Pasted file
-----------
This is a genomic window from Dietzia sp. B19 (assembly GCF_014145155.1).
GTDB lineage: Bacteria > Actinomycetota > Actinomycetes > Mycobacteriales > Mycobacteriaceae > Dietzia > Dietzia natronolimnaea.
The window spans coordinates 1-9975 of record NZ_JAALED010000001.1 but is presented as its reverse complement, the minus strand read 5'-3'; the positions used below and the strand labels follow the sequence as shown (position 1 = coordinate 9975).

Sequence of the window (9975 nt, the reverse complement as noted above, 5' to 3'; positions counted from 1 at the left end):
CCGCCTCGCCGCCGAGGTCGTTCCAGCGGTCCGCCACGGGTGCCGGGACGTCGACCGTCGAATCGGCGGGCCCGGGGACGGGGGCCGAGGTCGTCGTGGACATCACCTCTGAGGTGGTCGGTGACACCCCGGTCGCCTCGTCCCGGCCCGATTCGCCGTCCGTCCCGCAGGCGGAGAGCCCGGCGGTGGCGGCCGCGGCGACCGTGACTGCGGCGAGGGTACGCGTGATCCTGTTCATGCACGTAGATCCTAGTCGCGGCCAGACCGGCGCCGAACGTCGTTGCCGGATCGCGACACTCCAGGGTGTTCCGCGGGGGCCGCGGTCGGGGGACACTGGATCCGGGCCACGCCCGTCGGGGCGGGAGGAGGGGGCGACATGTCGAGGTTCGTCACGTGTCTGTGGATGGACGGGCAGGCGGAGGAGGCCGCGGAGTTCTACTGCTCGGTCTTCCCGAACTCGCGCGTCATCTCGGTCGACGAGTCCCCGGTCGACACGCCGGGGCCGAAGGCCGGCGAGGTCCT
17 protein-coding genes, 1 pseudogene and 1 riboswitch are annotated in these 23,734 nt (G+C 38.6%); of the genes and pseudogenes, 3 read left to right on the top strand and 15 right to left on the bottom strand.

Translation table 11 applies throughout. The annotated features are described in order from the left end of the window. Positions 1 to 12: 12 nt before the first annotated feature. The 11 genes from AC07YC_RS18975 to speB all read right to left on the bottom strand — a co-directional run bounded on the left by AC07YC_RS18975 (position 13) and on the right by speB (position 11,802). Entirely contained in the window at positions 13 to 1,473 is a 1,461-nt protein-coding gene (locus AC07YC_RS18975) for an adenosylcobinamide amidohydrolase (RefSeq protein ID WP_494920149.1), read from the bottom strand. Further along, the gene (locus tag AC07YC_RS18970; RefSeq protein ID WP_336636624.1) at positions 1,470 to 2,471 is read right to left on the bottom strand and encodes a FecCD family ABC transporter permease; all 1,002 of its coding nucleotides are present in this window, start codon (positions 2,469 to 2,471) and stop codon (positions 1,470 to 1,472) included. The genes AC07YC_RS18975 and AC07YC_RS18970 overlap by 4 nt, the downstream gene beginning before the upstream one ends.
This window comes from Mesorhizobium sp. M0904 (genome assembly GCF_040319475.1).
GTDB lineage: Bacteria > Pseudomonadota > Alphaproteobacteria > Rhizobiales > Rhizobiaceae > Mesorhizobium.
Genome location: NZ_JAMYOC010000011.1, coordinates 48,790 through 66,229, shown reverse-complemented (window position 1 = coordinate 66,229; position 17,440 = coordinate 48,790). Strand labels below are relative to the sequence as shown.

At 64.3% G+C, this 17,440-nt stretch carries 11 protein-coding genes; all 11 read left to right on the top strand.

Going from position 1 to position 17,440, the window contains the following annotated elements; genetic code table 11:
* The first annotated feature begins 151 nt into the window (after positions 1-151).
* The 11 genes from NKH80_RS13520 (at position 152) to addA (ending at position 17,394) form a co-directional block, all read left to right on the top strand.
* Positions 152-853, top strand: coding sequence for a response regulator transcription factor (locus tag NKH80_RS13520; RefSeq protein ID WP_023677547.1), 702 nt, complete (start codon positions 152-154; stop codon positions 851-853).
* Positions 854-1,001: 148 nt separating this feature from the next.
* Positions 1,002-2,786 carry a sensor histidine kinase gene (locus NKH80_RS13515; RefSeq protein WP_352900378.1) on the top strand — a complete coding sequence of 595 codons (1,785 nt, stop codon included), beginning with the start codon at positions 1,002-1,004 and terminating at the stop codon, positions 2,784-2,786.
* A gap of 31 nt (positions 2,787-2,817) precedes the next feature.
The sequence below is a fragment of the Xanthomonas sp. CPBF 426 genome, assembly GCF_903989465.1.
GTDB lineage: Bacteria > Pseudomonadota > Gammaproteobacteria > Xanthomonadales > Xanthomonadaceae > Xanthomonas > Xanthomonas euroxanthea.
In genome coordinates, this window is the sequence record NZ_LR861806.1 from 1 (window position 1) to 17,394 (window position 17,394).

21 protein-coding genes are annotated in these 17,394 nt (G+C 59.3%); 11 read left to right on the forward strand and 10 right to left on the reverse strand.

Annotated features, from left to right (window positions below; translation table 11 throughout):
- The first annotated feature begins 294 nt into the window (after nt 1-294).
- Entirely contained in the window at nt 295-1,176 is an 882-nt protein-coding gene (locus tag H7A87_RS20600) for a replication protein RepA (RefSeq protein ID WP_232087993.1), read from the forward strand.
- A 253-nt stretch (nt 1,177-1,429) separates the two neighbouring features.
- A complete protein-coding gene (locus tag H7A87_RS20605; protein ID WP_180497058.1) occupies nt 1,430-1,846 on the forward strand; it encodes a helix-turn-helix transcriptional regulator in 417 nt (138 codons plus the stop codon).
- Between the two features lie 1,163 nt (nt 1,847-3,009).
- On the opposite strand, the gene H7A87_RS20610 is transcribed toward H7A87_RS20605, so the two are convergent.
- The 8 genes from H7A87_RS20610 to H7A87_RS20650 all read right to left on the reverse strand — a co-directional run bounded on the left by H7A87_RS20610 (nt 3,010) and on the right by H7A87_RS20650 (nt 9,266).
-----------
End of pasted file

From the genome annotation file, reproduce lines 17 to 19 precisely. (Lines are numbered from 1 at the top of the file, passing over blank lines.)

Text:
* Positions 1,002-2,786 carry a sensor histidine kinase gene (locus NKH80_RS13515; RefSeq protein WP_352900378.1) on the top strand — a complete coding sequence of 595 codons (1,785 nt, stop codon included), beginning with the start codon at positions 1,002-1,004 and terminating at the stop codon, positions 2,784-2,786.
* A gap of 31 nt (positions 2,787-2,817) precedes the next feature.
The sequence below is a fragment of the Xanthomonas sp. CPBF 426 genome, assembly GCF_903989465.1.